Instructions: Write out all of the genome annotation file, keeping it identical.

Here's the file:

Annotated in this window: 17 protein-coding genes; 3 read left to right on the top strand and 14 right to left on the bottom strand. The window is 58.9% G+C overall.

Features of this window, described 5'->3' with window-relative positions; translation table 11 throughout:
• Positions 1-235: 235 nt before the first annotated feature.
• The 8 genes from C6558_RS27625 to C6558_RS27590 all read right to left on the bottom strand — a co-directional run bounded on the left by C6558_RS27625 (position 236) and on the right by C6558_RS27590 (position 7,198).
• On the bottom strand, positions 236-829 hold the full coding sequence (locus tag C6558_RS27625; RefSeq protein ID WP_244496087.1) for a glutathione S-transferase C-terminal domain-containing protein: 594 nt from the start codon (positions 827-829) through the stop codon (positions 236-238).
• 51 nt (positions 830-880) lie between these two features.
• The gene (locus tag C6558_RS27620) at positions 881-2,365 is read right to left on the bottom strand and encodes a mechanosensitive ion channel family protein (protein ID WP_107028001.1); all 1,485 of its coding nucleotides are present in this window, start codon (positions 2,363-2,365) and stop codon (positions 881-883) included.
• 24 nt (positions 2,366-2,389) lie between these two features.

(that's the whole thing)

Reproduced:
Annotated in this window: 17 protein-coding genes; 3 read left to right on the top strand and 14 right to left on the bottom strand. The window is 58.9% G+C overall.

Features of this window, described 5'->3' with window-relative positions; translation table 11 throughout:
• Positions 1-235: 235 nt before the first annotated feature.
• The 8 genes from C6558_RS27625 to C6558_RS27590 all read right to left on the bottom strand — a co-directional run bounded on the left by C6558_RS27625 (position 236) and on the right by C6558_RS27590 (position 7,198).
• On the bottom strand, positions 236-829 hold the full coding sequence (locus tag C6558_RS27625; RefSeq protein ID WP_244496087.1) for a glutathione S-transferase C-terminal domain-containing protein: 594 nt from the start codon (positions 827-829) through the stop codon (positions 236-238).
• 51 nt (positions 830-880) lie between these two features.
• The gene (locus tag C6558_RS27620) at positions 881-2,365 is read right to left on the bottom strand and encodes a mechanosensitive ion channel family protein (protein ID WP_107028001.1); all 1,485 of its coding nucleotides are present in this window, start codon (positions 2,363-2,365) and stop codon (positions 881-883) included.
• 24 nt (positions 2,366-2,389) lie between these two features.